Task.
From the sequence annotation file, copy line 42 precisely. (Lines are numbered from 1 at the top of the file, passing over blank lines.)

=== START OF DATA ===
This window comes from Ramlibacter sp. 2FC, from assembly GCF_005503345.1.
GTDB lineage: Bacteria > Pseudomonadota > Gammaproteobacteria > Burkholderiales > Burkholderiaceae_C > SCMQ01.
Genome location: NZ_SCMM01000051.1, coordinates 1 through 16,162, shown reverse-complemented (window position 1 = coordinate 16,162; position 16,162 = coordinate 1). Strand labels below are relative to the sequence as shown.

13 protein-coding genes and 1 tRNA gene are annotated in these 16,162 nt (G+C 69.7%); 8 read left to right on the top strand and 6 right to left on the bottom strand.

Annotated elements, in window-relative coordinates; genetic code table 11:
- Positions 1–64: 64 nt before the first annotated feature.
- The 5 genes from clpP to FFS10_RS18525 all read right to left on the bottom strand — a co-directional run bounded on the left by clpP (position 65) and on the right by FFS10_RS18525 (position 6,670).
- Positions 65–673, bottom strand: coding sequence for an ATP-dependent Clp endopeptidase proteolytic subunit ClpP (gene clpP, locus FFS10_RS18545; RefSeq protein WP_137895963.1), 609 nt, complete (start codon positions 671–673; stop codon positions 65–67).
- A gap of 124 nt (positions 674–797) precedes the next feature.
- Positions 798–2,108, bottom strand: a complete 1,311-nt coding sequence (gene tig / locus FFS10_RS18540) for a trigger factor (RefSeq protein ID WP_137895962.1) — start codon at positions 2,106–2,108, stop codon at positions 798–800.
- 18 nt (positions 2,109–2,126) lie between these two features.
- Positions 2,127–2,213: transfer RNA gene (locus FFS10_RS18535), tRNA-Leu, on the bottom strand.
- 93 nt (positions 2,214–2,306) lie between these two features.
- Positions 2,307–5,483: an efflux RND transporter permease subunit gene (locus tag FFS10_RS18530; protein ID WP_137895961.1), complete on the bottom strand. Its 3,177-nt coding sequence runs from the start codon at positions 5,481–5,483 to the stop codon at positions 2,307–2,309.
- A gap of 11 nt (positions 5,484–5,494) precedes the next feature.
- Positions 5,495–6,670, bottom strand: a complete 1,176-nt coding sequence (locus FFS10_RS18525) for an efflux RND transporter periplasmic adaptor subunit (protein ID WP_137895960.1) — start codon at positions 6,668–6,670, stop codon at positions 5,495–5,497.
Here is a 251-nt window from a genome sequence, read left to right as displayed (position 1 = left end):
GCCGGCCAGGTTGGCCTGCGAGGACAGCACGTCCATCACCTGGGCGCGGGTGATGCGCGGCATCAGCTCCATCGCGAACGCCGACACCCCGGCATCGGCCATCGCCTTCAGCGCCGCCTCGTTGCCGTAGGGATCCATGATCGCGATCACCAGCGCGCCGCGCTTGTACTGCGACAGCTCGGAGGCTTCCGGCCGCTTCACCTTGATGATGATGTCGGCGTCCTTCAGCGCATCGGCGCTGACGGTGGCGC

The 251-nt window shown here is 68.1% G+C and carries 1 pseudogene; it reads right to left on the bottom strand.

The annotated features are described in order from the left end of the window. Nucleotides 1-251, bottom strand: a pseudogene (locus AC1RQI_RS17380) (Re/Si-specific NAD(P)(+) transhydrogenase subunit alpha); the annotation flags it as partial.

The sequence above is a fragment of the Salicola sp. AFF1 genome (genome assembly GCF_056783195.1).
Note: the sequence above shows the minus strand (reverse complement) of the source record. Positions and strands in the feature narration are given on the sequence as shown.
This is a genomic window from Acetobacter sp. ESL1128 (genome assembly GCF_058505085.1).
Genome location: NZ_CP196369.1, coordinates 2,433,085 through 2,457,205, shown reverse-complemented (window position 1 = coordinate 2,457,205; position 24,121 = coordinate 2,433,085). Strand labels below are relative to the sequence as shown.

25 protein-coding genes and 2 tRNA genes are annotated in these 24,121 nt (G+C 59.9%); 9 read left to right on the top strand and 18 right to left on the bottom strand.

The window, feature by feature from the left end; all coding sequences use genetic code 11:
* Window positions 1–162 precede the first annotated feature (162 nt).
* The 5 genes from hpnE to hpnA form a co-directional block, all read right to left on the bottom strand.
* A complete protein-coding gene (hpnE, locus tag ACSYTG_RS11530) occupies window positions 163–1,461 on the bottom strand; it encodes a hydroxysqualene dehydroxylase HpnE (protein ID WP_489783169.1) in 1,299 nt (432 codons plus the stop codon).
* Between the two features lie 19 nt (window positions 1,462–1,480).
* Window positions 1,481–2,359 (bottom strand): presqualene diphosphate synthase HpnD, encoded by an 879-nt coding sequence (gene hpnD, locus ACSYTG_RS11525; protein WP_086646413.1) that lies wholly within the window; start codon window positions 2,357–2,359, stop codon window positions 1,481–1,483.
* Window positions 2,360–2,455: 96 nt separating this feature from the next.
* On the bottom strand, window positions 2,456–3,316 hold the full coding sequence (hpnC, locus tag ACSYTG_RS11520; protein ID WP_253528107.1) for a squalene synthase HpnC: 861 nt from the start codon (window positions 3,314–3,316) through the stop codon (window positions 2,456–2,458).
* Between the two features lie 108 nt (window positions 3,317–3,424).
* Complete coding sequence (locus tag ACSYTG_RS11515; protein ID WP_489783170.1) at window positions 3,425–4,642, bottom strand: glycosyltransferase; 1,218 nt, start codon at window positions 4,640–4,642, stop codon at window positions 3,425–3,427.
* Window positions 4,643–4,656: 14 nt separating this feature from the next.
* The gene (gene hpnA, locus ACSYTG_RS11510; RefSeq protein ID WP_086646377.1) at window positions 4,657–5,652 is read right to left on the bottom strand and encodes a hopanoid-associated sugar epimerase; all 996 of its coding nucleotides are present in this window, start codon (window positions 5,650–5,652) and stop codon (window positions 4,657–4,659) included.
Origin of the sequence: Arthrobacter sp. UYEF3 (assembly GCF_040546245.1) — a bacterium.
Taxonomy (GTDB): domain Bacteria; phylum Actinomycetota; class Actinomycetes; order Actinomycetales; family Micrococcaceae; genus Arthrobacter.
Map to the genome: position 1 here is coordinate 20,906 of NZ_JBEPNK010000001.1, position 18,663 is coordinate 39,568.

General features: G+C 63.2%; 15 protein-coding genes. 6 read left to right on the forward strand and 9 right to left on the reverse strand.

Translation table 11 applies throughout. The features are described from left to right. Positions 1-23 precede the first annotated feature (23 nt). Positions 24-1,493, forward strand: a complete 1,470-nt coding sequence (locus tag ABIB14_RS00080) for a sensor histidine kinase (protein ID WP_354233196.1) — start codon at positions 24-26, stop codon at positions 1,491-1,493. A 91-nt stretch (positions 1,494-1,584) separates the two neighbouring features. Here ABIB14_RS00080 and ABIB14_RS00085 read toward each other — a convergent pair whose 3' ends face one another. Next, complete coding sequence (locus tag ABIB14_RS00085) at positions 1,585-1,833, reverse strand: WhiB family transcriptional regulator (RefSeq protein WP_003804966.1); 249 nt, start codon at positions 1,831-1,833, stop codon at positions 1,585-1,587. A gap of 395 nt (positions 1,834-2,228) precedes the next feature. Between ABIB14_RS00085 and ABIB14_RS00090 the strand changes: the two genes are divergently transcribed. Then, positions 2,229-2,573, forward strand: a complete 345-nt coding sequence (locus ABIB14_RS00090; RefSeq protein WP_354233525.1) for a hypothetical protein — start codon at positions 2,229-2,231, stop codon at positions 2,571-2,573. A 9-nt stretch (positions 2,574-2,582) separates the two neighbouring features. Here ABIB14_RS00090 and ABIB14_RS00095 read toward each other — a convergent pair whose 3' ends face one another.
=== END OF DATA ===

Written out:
Translation table 11 applies throughout. The features are described from left to right. Positions 1-23 precede the first annotated feature (23 nt). Positions 24-1,493, forward strand: a complete 1,470-nt coding sequence (locus tag ABIB14_RS00080) for a sensor histidine kinase (protein ID WP_354233196.1) — start codon at positions 24-26, stop codon at positions 1,491-1,493. A 91-nt stretch (positions 1,494-1,584) separates the two neighbouring features. Here ABIB14_RS00080 and ABIB14_RS00085 read toward each other — a convergent pair whose 3' ends face one another. Next, complete coding sequence (locus tag ABIB14_RS00085) at positions 1,585-1,833, reverse strand: WhiB family transcriptional regulator (RefSeq protein WP_003804966.1); 249 nt, start codon at positions 1,831-1,833, stop codon at positions 1,585-1,587. A gap of 395 nt (positions 1,834-2,228) precedes the next feature. Between ABIB14_RS00085 and ABIB14_RS00090 the strand changes: the two genes are divergently transcribed. Then, positions 2,229-2,573, forward strand: a complete 345-nt coding sequence (locus ABIB14_RS00090; RefSeq protein WP_354233525.1) for a hypothetical protein — start codon at positions 2,229-2,231, stop codon at positions 2,571-2,573. A 9-nt stretch (positions 2,574-2,582) separates the two neighbouring features. Here ABIB14_RS00090 and ABIB14_RS00095 read toward each other — a convergent pair whose 3' ends face one another.